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Why I Can’t Work With a Mission That Denies Inerrancy

This post is part of a string of posts on inerrancy. Please read my first post in this series before reading this one. This post accurately conveys my starting point, before beginning a week of study on my beliefs on inerrancy.

The decision is made, and it’s non-negotiable: I cannot work for a mission without a firm stance on inerrancy.

It comes down to two things: the authority of Scriptures, and the slippery slope. The two are connected.

At the end of the day, Christianity is about the Bible. If that goes, it all falls apart. Or, more likely, some other belief system or god or petty tyrant will come in and set up shop. An idol to Baal will be placed inside the sanctuary. Or the “traditions of the elders” will be elevated above Scriptures. Or the word of a bishop, pope, pastor or dictator will be placed above Scriptures.

When Scriptures alone are not allowed to speak finally and ultimately, God alone is not allowed to speak: and that is – I believe – always the precursor to God removing His lampstand from a church (Rev. 2:5).

As much as people say that it is possible to honor the Scriptures as God’s word without holding to inerrancy, I just don’t see it happening. Perhaps if I could be shown an organization which had abandoned the infalibility of Scriptures say, fifty or a hundred years ago but was still otherwise conservative and “solid,” I would be convinced. As it is, even missions and teachers who abandoned inerrancy mere decades ago seem already to be slipping.

It’s not a salvation issue: you can be saved and not believe in inerrancy. However, when I think about pouring my life out with some mission, church or denomination, the one thing I am concerned with is permanence. How long will my contribution last? I don’t want to pour out my life into some seminary, for example, only to have my efforts be turned in the next generation into the next Harvard, Yale or Stanford – centers of learning, yes, but bastions of humanism. High places, raised up against the knowledge of Christ (2 Cor. 10:5). Failures. A complete betrayal of the intentions and sacrifices of the founders.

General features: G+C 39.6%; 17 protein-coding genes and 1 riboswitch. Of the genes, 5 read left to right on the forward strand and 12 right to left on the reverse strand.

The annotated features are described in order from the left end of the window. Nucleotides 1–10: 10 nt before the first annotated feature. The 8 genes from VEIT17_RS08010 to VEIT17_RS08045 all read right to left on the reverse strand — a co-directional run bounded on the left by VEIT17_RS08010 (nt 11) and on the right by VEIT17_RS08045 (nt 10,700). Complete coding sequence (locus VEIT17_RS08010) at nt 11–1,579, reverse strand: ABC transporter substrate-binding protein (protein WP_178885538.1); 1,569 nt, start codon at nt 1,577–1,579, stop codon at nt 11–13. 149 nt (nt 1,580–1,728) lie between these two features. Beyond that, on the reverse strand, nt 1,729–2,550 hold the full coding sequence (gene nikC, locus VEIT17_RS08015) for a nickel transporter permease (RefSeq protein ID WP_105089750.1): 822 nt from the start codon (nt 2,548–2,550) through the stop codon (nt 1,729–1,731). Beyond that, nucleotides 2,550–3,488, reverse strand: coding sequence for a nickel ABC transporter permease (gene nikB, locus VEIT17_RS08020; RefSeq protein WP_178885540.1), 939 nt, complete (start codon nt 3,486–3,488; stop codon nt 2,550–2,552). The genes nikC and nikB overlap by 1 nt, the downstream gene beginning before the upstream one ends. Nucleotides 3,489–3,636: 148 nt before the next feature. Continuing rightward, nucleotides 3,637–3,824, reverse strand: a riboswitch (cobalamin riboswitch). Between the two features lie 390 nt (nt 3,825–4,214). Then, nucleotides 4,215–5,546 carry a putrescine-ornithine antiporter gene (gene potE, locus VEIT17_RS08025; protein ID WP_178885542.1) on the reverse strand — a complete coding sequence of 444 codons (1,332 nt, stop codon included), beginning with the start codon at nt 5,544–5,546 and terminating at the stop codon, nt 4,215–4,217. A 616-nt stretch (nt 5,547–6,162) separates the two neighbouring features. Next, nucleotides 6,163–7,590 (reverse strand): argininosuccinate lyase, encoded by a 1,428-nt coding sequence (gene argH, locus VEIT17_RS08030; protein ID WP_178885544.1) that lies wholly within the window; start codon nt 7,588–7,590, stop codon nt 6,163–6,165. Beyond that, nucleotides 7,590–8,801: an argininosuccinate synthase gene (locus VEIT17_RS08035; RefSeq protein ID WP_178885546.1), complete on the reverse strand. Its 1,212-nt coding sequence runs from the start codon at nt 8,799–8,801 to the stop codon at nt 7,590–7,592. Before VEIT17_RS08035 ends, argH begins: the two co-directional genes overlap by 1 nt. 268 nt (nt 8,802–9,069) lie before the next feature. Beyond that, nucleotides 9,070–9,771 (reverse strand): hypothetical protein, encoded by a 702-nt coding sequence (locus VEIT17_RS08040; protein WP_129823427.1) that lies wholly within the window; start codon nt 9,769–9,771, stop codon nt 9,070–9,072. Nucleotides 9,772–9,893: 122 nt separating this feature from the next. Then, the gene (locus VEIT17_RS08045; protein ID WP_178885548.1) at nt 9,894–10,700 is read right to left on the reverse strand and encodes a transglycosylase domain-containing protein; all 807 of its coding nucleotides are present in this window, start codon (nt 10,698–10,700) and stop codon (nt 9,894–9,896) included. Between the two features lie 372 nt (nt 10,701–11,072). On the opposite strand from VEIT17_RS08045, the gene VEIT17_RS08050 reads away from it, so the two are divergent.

Therefore, as much as I have many questions unanswered about the doctrine of inerrancy, I am still committed to it. I want to build with costly stones and gold, not straw and wood – I want my work to last through the ages (1 Cor. 3:11-14). The doctrine of inerrancy seems key to ensuring permanence.

Therefore, in searching for a place to call my own and use my gifts, I am consciously dismissing out of hand any church, mission or denomination which does not take a hard stand on inerrancy.

2 Comments »

  1. You have been doing some heavy thinking, or better put, sounds like you have decided to let God’s Word speak for itself. So when you speak of inerrancy of Scripture, what does that include, everything? Lots of folks are quick to drop the ball with issues like passivism, women in pastoral leadership, importance of earthly citizenship vs heavenly, women’s veiling, Jesus on money, etc. Seems to me, we are still making many judgment calls based on our logic and understanding and often not on God’s Word.

  2. Inerancy is a seperate (but very much related!) discussion to the ones you mentioned. The quesiton is whether when Paul (or whoever) wrote the first, original draft of, say, 1 Corinthians, was he absolutely correct in all the details? Or did he flub a few points? Did he let his emotions get the better of him in Galatians? Did he forget how many people he baptized in 1 Cor. 1:16? Did the Gospel writers make mistakes when they recorded apparently different accounts of some facts, such as the hanging of Judas? (Mat. 27:5, Acts 1:18)

    Many people respect highly the Scriptures, but do not necessarily believe that they are “without error.” However, I cannot help but thinking that this is a dangerous and slippery way to walk. It seems to open the door to “human opinion/error” in Scriptures, and how can you know where the human stopped, and God-bits start? In the end, it seems like it leads towards a weaker view of Scritures, and that is NEVER a good thing…

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